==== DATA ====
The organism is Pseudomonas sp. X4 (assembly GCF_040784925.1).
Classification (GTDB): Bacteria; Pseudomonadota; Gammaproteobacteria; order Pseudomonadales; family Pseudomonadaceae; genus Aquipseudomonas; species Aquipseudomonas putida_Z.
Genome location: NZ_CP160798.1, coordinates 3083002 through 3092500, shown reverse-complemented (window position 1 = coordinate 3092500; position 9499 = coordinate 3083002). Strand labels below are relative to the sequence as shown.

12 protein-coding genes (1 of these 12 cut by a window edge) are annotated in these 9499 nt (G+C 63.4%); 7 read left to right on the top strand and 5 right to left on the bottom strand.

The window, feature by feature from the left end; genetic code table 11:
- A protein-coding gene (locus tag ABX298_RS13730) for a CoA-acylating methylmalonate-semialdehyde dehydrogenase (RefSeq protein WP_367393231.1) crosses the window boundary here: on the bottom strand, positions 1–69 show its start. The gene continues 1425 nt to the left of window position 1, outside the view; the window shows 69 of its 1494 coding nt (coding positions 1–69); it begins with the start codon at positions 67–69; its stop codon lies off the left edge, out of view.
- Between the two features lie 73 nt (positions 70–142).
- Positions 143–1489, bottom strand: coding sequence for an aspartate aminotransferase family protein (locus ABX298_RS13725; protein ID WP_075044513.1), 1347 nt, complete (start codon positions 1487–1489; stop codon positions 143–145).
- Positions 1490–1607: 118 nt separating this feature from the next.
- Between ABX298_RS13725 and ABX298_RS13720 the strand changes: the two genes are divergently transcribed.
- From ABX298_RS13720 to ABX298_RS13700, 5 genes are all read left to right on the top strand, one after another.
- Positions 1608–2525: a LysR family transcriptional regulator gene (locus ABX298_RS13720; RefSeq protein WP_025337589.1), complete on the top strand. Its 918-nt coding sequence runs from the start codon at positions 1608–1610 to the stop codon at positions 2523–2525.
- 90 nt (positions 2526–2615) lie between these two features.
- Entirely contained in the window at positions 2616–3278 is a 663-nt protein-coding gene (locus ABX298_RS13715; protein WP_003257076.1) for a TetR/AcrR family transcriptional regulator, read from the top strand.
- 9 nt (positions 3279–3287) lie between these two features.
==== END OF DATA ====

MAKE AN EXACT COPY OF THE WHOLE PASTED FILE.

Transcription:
The organism is Pseudomonas sp. X4 (assembly GCF_040784925.1).
Classification (GTDB): Bacteria; Pseudomonadota; Gammaproteobacteria; order Pseudomonadales; family Pseudomonadaceae; genus Aquipseudomonas; species Aquipseudomonas putida_Z.
Genome location: NZ_CP160798.1, coordinates 3083002 through 3092500, shown reverse-complemented (window position 1 = coordinate 3092500; position 9499 = coordinate 3083002). Strand labels below are relative to the sequence as shown.

12 protein-coding genes (1 of these 12 cut by a window edge) are annotated in these 9499 nt (G+C 63.4%); 7 read left to right on the top strand and 5 right to left on the bottom strand.

The window, feature by feature from the left end; genetic code table 11:
- A protein-coding gene (locus tag ABX298_RS13730) for a CoA-acylating methylmalonate-semialdehyde dehydrogenase (RefSeq protein WP_367393231.1) crosses the window boundary here: on the bottom strand, positions 1–69 show its start. The gene continues 1425 nt to the left of window position 1, outside the view; the window shows 69 of its 1494 coding nt (coding positions 1–69); it begins with the start codon at positions 67–69; its stop codon lies off the left edge, out of view.
- Between the two features lie 73 nt (positions 70–142).
- Positions 143–1489, bottom strand: coding sequence for an aspartate aminotransferase family protein (locus ABX298_RS13725; protein ID WP_075044513.1), 1347 nt, complete (start codon positions 1487–1489; stop codon positions 143–145).
- Positions 1490–1607: 118 nt separating this feature from the next.
- Between ABX298_RS13725 and ABX298_RS13720 the strand changes: the two genes are divergently transcribed.
- From ABX298_RS13720 to ABX298_RS13700, 5 genes are all read left to right on the top strand, one after another.
- Positions 1608–2525: a LysR family transcriptional regulator gene (locus ABX298_RS13720; RefSeq protein WP_025337589.1), complete on the top strand. Its 918-nt coding sequence runs from the start codon at positions 1608–1610 to the stop codon at positions 2523–2525.
- 90 nt (positions 2526–2615) lie between these two features.
- Entirely contained in the window at positions 2616–3278 is a 663-nt protein-coding gene (locus ABX298_RS13715; protein WP_003257076.1) for a TetR/AcrR family transcriptional regulator, read from the top strand.
- 9 nt (positions 3279–3287) lie between these two features.